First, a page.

5. Begin a food diary to explore why you eat the way you do.

Mindful eaters don’t blindly follow a strict diet without exploring why their current eating habits exist in the first place. As mentioned in a previous article about why diets don’t work, your poor habits didn’t develop out of nowhere; they are a consequence of behaviors that have been repeated over a long period of time. Keeping a food diary will help you figure out why you eat the way and how to change your habits for the better. Buy a notebook (or use the food log on the Alliance web site or mobile app) and record the following details about every meal and snack you consume for a month:

  • Your surroundings (restaurant, home, car, work, party?)
  • How you feel in the hour or two following your meal (energetic, exhausted, satisfied, stuffed, happy, guilty?)
  • A number rating to describe how much you enjoyed your meal (on a scale of 1-10)

6. Be mindful of how different foods affect your mood and energy.

Mindful eaters don’t keep eating things that make feel guilty, exhausted, or sick in the stomach. After a month of recording your meals, perform an honest assessment of how different foods influence your mood and energy. I’m willing to wager you’ll notice that fruits and vegetables make you feel a lot better than processed foods. This realization shouldn’t come as a shock, but seeing concrete evidence of how food impacts you as an individual will make it harder to hide from the truth.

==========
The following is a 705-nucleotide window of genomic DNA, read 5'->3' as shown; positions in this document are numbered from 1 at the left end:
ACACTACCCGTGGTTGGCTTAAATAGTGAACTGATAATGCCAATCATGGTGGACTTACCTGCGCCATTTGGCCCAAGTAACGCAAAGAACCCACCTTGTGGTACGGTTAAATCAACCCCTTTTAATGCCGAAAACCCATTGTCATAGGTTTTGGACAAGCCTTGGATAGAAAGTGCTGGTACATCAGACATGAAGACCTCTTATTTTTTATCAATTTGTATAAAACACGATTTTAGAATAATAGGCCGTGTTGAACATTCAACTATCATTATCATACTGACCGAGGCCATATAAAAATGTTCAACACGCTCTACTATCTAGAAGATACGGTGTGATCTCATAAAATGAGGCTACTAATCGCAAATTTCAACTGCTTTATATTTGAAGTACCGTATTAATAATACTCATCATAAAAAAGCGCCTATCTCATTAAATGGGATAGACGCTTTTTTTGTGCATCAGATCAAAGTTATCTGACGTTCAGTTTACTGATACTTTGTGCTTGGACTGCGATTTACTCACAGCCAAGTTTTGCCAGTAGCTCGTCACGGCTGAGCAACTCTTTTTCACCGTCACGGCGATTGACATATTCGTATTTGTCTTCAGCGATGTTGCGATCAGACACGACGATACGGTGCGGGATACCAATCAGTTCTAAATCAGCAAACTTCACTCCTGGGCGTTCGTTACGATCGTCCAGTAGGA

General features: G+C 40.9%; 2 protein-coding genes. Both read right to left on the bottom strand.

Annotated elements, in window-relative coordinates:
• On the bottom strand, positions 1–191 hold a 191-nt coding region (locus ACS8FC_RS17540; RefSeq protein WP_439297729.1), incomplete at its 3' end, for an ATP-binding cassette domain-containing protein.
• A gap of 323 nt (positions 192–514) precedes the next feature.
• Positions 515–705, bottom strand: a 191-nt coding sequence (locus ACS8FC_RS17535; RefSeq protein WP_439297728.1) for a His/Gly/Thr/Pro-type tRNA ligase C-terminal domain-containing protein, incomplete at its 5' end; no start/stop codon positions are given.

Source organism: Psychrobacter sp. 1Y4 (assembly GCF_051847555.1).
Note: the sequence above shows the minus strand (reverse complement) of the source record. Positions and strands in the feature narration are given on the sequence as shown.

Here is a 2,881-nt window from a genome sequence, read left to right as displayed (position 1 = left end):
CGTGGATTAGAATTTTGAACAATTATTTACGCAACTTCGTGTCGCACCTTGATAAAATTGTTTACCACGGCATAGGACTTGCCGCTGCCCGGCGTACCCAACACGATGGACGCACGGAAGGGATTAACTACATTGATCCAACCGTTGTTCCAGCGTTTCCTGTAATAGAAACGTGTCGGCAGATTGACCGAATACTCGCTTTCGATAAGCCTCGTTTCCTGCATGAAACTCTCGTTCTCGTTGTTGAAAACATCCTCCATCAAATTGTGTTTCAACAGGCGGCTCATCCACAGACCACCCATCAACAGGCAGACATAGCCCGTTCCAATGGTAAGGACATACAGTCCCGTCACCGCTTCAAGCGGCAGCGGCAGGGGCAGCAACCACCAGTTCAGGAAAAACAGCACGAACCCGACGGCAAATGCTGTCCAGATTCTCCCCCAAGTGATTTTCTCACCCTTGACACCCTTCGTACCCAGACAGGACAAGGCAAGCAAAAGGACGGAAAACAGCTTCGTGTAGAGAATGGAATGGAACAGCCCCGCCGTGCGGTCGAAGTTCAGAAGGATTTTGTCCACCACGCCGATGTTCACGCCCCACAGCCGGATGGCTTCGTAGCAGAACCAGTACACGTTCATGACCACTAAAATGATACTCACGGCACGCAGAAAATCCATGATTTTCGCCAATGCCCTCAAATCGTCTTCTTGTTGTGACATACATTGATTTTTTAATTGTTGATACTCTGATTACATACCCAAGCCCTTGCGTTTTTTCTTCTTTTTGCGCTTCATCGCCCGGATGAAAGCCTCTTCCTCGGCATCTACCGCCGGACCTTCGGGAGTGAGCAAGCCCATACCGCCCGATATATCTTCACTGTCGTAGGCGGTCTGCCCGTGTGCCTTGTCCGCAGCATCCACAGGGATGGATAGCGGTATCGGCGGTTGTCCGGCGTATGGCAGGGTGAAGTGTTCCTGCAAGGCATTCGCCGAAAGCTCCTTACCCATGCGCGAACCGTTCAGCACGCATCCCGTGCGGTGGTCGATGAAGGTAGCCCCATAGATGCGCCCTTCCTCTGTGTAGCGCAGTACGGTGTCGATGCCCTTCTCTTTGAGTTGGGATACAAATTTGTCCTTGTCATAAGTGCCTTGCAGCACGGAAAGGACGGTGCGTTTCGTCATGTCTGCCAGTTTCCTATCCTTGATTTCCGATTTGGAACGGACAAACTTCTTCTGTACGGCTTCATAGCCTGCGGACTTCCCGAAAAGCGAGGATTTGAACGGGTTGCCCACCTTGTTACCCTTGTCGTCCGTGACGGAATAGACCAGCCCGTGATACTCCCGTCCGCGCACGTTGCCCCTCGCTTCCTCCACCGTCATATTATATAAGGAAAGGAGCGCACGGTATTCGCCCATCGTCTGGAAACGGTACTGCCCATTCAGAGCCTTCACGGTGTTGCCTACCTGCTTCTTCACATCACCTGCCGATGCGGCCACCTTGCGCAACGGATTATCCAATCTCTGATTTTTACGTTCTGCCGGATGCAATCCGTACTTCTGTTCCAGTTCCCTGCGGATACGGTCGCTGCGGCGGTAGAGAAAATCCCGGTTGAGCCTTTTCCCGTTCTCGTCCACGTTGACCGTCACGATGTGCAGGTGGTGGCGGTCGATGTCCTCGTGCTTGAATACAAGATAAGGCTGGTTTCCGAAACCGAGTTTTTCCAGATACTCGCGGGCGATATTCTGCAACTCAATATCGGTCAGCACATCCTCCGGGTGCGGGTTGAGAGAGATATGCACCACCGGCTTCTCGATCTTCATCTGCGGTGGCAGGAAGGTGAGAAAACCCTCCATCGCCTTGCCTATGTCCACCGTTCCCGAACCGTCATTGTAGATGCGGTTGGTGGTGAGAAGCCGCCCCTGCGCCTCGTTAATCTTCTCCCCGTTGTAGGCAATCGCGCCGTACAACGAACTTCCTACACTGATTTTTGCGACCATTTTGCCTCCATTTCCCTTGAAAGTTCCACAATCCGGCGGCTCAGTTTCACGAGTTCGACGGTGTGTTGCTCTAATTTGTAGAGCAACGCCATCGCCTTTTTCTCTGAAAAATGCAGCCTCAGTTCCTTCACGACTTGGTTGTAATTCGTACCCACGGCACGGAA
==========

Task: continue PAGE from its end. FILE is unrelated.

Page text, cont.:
7. Explore the triggers and environments that influence your eating decisions.

Mindful eaters don’t let their emotions, co-workers, or stress levels dictate their eating decisions. Be a detective who searches for clues that reveal the triggers and circumstances that influence your behaviors. For example:

  • Are you eating the amount it takes to satisfy your body, or are you eating however much is available?
  • Did you really want to eat that pie a friend gave you, or was it just because you didn’t want to hurt anyone’s feelings?
  • Is it possible that you eat particular foods in a misguided effort to make yourself feel better after a stressful day?

It is time to consider the thoughts and emotions behind what you choose to eat.  Are you nourishing your body, satisfying a craving or relieving some guilt?   Being aware of the difference can make, well, all the difference.  Thanks for reading!

About the Author

Daniel Wallen is the CEO (Chief Empowerment Officer) of the Wallen Way. He is a personal trainer, Lifehack contributor, and author of, “The Busy Woman’s Guide to Getting Fit, Fierce, and Fabulous.”


  1. I find some truths about myself in this article. I had found that after I ate candy or something high in simple carbs that I was so tired I wanted to go to sleep.

    I have since cut out candy and don’t eat any processed food and can tell a difference in my energy level.

  2. Yes, Cathy, different foods definitely make you feel more or less energetic than others. Healthy fats and fiber should help you stay satisfied longer, while simple carbs usually end with a crash (low energy) a few hours later. Most people realize the difference is huge when they start to become more aware of this.

Leave a Reply

Your email address will not be published. Required fields are marked *